President Donald Trump has recently seriously escalated the trade war with China. In addition, the Trump administration threatened to slap large, blanket tariffs on Mexico. The administration eventually backed off after announcing a new deal with Mexico but kept the possibility for future tariffs open.
While understandably to protect American workers, the trade wars are bad policy and will hurt farmers both in Georgia and across the country.
Trade wars occur when one country places restrictions like tariffs or quotas on imports from another country. The other country often retaliates with similar restrictive measures. The trade disputes make it more expensive for suppliers to sell their goods
Martin Gervais, an economics professor at the University of Georgia, argues that trade wars can be damaging.
“Trade wars tend to lower living standards of all countries involved,” Gervais said. “There are usually gains from trade (that come from comparative advantages), and tariffs and barriers prevent countries from fully taking advantage of these gains.”
In addition to being two of America’s largest trading partners, China and Mexico are particularly important agricultural markets for U.S. farmers. According to the Office of the United States Trade Representative, China is the fourth largest agricultural export market for American farmers, accounting for $9.3 billion in total exports in 2018. Mexico is an even more important market for American farmers. Agricultural exports to Mexico equaled $20 billion in 2018, making Mexico the second largest export market for American farmers.
Further, declines in agricultural exports to these countries would hurt several key components of the Georgia agricultural industry. The UGA Center for Agribusiness & Economic Development reports that cotton is the second largest ($901.5 million; 6.5% total), beef is the sixth largest ($596.6 million; 4.3% of total), and dairy is the ninth largest ($323.9 million; 2.4% of total) agricultural commodities in Georgia by value. One of the biggest agricultural exports to China is cotton ($924 million). Mexico imports $1.4 billion in dairy products and $1.1 billion in beef and beef products from the United States.
One of the major problems trade wars pose for farmers is that importers can simply buy the goods from somewhere else. Now that China has put tariffs on American agricultural goods, it may be cheaper for Chinese importers to buy food from other sellers.
“Countries (e.g. China) can drastically lower their demand of goods from countries who are subject to tariffs (e.g. US),” Gervais said. “From importers in, say, China, it makes no sense to import goods from the U.S. if they have to pay a tariff to do so.”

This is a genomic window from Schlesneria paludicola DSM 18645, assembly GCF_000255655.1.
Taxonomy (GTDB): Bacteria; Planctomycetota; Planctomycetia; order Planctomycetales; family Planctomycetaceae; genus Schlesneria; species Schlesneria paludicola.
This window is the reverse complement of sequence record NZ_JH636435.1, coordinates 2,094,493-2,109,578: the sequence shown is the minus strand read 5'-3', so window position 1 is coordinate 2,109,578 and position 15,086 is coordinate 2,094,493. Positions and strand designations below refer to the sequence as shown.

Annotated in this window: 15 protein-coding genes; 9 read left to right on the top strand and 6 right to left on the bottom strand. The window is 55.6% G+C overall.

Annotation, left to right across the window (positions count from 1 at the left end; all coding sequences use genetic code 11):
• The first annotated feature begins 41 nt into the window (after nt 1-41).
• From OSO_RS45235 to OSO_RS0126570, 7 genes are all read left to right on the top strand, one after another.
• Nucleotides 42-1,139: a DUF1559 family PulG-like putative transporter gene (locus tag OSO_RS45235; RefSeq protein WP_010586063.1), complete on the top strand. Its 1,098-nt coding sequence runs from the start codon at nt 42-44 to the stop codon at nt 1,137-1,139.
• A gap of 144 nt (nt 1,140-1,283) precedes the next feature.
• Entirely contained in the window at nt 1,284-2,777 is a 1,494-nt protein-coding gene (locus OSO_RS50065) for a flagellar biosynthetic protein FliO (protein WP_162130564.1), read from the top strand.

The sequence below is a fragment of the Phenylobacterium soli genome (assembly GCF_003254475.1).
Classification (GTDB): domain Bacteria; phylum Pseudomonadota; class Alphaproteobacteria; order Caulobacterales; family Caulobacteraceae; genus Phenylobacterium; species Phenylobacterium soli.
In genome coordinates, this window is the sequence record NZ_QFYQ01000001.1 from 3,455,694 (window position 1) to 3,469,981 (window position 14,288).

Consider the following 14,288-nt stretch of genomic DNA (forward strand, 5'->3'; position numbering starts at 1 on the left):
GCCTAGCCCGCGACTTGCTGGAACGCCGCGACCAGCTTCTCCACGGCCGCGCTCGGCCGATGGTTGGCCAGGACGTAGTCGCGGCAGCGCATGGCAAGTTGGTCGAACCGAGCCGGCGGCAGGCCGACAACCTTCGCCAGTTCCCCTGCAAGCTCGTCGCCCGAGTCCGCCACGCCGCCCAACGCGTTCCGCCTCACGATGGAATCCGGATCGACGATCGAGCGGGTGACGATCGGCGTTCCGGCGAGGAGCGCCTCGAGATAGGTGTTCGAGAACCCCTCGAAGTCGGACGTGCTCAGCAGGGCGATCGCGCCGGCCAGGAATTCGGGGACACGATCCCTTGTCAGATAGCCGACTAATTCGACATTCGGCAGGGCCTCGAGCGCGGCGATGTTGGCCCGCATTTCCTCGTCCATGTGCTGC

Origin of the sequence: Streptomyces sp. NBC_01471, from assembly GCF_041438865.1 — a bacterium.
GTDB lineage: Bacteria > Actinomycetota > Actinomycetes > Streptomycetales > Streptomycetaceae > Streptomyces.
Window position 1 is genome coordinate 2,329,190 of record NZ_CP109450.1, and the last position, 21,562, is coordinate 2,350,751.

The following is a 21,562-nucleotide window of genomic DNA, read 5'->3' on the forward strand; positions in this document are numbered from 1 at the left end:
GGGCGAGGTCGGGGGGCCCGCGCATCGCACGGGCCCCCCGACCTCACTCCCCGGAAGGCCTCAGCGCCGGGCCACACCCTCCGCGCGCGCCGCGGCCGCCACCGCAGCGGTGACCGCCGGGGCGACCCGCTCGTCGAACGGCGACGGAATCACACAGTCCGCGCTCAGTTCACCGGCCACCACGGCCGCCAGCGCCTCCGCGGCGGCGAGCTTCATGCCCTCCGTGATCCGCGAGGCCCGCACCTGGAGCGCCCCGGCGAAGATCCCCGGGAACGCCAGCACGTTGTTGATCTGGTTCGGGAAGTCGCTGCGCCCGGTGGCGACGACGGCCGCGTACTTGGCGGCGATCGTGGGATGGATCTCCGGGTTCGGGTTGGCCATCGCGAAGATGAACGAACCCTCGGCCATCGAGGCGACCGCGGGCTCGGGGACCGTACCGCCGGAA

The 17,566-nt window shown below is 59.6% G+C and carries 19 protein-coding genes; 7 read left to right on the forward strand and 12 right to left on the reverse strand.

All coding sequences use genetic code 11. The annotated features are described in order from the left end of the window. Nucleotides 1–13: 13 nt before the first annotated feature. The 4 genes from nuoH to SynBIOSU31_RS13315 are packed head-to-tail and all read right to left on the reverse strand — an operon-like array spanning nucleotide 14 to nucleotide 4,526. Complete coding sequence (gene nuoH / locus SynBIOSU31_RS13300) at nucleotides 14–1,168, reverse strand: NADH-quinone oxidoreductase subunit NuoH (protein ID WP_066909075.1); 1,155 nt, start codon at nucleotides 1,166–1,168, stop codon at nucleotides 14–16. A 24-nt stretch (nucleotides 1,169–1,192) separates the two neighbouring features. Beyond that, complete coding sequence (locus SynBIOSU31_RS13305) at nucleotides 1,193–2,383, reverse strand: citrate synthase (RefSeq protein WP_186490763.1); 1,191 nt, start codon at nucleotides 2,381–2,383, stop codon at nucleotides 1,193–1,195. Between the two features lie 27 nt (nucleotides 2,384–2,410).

As Gervais warns, there is evidence that China will import agricultural goods from other countries. For example, China has levied a 25% tariff against American cotton, opening up opportunities for Indian and Brazilian competitors.
Also, although the Trump administration called off the tariffs for now, the lingering possibility of renewed tensions with Mexico or other nations will complicate farmers’ planting decisions. For example, corn farmers across the country, plagued by abnormally wet weather, had to choose between raising crops or taking the safer but less profitable crop insurance payout in the past few weeks. Uncertainties regarding trade conditions and the availability of foreign markets will only make choices like theirs more difficult.
To soften the blow to farmers, the Trump administration unveiled a plan to give farmers $16 billion in direct payments, but it is an imperfect solution. Although this payout will lessen the impact, many farmers believe it will not cover the losses from the trade war and want a trade agreement soon. President Trump has alluded that money from the Chinese tariffs will pay for the bailout, but the International Monetary Fund reports that the “tariff revenue collected has been borne almost entirely by US importers.”
Free trade is vital to agriculture. By starting trade wars with two of our biggest trade partners, the Trump administration has hurt the financial well-being of farmers both in Georgia and across the country. President Trump and his advisers should act quickly to avoid damaging the economy and inflicting more pain on the agricultural industry.